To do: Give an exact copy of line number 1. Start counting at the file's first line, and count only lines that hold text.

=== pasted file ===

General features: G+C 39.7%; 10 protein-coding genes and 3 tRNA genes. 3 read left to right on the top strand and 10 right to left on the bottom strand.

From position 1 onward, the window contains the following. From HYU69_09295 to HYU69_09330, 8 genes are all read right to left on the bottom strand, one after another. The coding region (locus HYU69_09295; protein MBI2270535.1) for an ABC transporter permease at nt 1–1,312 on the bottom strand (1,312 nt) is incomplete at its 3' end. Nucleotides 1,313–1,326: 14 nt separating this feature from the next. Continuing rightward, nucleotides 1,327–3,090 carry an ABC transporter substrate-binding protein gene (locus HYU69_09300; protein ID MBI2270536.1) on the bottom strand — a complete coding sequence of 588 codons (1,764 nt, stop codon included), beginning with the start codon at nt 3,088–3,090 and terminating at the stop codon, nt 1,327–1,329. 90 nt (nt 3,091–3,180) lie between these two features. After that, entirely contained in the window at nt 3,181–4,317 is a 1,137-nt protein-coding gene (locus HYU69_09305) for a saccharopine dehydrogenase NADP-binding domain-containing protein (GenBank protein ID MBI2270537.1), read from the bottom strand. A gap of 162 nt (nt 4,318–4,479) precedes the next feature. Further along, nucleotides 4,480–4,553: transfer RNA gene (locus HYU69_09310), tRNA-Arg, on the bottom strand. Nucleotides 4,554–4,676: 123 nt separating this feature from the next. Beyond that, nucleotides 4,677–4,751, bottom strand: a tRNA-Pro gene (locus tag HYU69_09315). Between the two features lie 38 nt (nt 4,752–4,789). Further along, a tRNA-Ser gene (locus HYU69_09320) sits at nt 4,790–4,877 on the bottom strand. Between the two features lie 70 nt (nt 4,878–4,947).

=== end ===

General features: G+C 39.7%; 10 protein-coding genes and 3 tRNA genes. 3 read left to right on the top strand and 10 right to left on the bottom strand.